As vaccination drives across the globe started to give us hope of returning to normal, we were slammed by the various variants of the coronavirus. The Delta variant is perhaps the most debated variant of the lot right now. Through the rest of this blog, we’ll be looking into the Covid Delta Variant and the Delta Plus Variant.
Before we learn more about the Covid Delta variant, let us try to understand what some of these terms mean.
What is a variant?
Viruses constantly undergo mutations and the formation of new variants is expected. When viruses get a chance to spread like in the case of the pandemic, the virus undergoes more replications. When it replicates more, the chance that it can undergo a change or mutate increases as well.
Usually, these mutations make no difference to the functioning of the virus or its ability to spread and cause infections. But sometimes, the mutations may alter the virus’s genetic material causing its properties to change. In some mutants, the transmission may occur faster or slower, the severity of the illness may increase or decrease, and so on.
A variant is referred to as a new strain if it shows distinct physical features as compared to the original virus.
Variants are classified into the following based on their severity, potential impact on Covid safety measures like vaccines, diagnostics, and so on.
Variant of Interest
A variant of interest has been predicted or expected to reduce the effectiveness of antibodies, vaccines, or predicted increased spread rate.
Attributes of a VoI
Genetic changes may affect the transmission, diagnostics, therapeutics, or immune response.
The cause of infections among some, like an outbreak cluster.
Limited expansion or prevalence.
Variant of Concern
A variant is classified as a Variant of Concern if there is evidence of an increase in transmissibility, increased severity including fatalities, significant reduction in the effectiveness of antibodies.
Attributes of a VOC
Widespread irregularities with diagnostics.
Evidence of significant reduction in response to therapies or treatment methods or a considerable reduction in the effectiveness of antibodies.
Evidence of increased transmission and severity.
Currently, there are multiple variants spread out across the world including,
B.1.1.7(Alpha): First seen in the United Kingdom, also called the British strain.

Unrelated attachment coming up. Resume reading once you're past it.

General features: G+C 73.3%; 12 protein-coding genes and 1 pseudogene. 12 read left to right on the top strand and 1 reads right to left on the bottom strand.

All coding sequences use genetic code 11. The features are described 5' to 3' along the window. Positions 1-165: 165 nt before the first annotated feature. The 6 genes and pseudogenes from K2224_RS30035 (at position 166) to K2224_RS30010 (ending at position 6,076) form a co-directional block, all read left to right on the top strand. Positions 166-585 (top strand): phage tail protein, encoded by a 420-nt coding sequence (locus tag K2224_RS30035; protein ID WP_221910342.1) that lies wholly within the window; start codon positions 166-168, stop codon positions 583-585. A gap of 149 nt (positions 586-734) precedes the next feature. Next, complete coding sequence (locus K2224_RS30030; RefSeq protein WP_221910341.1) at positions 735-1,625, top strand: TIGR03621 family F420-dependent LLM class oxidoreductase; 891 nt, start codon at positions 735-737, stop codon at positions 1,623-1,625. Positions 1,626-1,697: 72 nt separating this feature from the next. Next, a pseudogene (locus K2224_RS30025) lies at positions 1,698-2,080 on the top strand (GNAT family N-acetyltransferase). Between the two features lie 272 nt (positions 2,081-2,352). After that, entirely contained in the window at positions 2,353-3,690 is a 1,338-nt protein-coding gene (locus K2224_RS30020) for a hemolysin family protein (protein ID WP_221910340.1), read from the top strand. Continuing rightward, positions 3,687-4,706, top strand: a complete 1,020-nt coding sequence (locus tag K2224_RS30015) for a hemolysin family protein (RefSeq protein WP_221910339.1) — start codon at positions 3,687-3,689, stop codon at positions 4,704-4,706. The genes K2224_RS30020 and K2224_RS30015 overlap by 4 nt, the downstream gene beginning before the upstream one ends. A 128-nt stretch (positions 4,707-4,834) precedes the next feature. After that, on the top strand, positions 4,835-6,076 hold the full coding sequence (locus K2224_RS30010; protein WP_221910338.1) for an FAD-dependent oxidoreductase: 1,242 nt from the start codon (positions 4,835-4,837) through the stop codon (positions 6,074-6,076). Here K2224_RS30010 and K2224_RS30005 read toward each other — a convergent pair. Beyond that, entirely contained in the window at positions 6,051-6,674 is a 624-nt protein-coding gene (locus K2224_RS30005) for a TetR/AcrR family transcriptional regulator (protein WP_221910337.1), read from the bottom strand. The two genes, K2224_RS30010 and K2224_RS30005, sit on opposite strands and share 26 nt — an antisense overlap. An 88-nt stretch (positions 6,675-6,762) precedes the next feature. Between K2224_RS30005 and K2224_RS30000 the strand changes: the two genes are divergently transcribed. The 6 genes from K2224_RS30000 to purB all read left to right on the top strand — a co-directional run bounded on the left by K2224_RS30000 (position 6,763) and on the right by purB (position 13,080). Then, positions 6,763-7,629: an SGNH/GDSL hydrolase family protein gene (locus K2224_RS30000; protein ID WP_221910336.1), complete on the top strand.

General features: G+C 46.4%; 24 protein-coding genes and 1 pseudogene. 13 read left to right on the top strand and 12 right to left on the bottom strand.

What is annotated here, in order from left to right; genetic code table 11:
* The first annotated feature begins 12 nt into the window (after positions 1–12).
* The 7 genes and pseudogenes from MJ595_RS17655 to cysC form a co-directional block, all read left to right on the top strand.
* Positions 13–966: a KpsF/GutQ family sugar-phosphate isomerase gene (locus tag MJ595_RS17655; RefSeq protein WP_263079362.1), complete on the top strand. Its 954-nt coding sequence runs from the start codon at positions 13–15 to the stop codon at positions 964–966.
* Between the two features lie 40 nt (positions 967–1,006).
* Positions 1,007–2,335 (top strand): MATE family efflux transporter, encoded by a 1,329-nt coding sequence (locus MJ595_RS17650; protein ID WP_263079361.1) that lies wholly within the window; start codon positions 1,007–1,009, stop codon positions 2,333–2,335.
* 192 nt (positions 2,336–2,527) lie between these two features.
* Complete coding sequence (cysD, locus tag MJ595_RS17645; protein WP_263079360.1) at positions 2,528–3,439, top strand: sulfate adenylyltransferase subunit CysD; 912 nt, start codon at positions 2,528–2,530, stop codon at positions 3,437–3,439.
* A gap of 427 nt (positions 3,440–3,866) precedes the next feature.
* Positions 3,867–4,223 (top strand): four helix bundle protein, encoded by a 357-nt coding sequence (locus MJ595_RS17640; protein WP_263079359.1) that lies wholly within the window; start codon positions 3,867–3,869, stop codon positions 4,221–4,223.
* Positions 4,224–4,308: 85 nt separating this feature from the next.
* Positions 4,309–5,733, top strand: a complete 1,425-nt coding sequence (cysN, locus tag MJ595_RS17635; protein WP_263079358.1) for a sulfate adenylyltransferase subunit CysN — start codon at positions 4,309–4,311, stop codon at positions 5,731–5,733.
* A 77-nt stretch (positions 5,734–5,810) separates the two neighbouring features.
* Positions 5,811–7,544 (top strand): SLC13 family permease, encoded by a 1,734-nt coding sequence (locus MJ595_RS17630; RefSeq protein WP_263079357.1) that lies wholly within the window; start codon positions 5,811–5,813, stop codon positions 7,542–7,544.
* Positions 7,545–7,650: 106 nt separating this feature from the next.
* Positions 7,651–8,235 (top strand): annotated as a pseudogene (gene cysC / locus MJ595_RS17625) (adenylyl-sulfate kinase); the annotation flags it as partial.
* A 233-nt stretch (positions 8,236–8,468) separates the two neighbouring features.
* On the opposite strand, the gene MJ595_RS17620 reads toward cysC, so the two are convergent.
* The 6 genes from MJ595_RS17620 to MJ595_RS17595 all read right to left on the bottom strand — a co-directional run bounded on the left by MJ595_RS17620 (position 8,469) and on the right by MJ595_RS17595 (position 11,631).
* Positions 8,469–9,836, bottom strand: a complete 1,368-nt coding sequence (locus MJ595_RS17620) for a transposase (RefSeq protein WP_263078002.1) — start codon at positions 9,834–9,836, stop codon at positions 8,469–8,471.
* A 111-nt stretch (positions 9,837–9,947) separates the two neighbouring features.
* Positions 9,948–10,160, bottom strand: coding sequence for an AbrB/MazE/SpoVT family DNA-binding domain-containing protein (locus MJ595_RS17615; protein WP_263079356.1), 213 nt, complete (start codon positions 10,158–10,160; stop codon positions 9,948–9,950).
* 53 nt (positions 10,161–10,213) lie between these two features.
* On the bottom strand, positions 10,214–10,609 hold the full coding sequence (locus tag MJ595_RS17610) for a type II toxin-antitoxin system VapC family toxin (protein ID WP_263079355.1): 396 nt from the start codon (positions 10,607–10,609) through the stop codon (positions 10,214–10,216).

B.1.351(Beta): First seen in South Africa and is also known as South African strain.
P.1(Gamma): First seen in Brazil, it is also known as the Brazilian strain.
B.1.617.2(Delta): The Delta strain was first spotted in India and hence it is also known as the Indian strain.
These variants are the most prominent amongst the variants spreading now. These variants have also been linked to increased transmissibility and can potentially lead to a higher number of cases.
What is the Covid Delta Variant?
The Covid Delta Variant or the B.1.617.2 is a form of the SARS-CoV-2 virus, first identified in India around April this year. The Delta Variant has since spread to about 92 countries across the globe.
Evidence suggests that the variant has considerably higher transmissibility. The Delta variant is also suspected to be behind the recent outbreaks in several countries. For these reasons, the World Health Organisation(WHO) has classified it as a variant of concern(VOC).
The WHO declares a variant to be a VOC if it has increased transmissibility, higher virulence, or a decrease in public health measures or available resources. It may also consult the WHO SARS-CoV-2 Virus Evolution Working Group before doing so and proceed according to their input.
Spread of Delta Variant
Studies suggest that the Delta variant has perhaps the highest transmissibility. It is almost forty to sixty percent more transmissible than the Alpha variant and about two and a half times as much as the original strain.
Delta, due to its quick and easy transmission has turned out to be a dominant variant in several countries including, the UK, Singapore, Russia, Indonesia, India. It has been flagged as a Variant of Concern by the WHO since May 2021.
As of June 29th, the Delta strain was reported in around 96 countries, but the WHO suggests that this could be an underestimate as the sequencing technology required to identify the strains is limited. With the increased transmissibility, experts predict that the Delta variant will outcompete other variants in the coming months.